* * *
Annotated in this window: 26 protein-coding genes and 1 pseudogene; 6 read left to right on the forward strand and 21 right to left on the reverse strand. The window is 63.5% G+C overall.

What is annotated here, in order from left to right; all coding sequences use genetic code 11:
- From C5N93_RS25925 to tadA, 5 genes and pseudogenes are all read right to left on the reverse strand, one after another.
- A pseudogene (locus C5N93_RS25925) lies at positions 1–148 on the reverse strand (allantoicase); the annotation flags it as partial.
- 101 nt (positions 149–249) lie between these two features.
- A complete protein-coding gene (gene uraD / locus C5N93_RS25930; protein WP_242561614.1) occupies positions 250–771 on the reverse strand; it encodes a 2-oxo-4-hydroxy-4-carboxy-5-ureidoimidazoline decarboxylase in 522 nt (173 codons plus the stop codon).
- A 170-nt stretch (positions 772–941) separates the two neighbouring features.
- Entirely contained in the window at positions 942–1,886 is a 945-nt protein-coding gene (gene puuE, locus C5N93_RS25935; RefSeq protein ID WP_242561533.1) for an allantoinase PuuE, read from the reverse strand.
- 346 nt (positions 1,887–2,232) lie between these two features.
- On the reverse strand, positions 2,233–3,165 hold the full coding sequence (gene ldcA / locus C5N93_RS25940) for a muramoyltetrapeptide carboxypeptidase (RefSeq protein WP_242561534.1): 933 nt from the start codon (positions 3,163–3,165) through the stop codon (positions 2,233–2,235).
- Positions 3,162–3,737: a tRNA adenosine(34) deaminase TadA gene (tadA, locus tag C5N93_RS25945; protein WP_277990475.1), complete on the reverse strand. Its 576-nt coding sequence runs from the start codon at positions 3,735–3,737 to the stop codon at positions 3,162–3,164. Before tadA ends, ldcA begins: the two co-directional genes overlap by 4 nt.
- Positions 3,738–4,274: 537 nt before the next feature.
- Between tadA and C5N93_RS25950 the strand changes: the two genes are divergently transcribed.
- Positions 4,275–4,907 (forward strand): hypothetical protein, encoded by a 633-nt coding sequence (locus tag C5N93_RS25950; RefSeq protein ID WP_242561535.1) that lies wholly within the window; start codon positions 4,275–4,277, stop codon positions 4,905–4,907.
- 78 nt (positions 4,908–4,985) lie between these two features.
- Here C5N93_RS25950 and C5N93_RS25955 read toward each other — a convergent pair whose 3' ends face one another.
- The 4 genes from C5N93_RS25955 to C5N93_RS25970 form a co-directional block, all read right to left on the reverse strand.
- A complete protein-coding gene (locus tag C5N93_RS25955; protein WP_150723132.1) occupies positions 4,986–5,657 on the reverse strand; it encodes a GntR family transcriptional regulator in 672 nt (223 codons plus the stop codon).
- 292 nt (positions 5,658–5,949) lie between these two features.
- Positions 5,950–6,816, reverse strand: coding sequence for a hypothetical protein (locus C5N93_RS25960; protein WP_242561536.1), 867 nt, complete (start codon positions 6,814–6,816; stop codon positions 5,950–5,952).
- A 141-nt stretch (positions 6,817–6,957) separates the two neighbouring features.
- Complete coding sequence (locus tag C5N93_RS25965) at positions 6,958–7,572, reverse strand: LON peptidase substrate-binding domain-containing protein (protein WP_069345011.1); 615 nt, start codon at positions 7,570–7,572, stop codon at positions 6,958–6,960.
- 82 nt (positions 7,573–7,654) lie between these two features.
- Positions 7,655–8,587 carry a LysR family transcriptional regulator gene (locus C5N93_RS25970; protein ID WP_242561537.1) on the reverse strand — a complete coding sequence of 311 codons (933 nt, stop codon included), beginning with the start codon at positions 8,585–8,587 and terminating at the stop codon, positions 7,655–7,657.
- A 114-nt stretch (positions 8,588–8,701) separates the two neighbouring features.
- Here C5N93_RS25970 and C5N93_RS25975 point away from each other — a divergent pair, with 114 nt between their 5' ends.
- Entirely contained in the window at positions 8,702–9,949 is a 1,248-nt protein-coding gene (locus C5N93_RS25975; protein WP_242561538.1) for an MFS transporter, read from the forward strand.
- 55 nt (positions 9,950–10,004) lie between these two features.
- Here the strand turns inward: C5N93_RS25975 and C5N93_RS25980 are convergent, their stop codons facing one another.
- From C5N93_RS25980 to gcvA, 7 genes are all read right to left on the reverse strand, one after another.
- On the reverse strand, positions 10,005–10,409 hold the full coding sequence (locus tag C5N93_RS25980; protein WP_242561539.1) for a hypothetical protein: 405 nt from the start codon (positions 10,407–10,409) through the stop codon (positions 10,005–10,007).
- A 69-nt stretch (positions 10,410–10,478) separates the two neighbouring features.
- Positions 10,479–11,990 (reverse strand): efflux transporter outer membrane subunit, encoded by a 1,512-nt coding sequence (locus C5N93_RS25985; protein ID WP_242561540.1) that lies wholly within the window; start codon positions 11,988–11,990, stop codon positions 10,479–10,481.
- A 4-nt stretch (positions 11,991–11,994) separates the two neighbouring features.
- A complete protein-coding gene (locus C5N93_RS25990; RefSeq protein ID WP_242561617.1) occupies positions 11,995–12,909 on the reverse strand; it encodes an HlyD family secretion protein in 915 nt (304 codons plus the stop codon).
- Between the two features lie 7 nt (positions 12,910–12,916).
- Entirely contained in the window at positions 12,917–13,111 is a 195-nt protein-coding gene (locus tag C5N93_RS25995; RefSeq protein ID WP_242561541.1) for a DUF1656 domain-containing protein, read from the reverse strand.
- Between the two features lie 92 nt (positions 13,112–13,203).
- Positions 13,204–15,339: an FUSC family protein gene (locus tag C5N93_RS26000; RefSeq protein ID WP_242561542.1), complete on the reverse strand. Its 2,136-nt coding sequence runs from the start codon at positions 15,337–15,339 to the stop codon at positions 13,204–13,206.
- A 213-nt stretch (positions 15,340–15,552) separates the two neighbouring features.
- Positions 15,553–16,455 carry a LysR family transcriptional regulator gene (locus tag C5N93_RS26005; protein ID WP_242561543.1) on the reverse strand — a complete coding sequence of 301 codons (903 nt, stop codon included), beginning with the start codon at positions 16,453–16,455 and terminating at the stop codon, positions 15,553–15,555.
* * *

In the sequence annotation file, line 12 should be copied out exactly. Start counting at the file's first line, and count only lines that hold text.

- Positions 3,738–4,274: 537 nt before the next feature.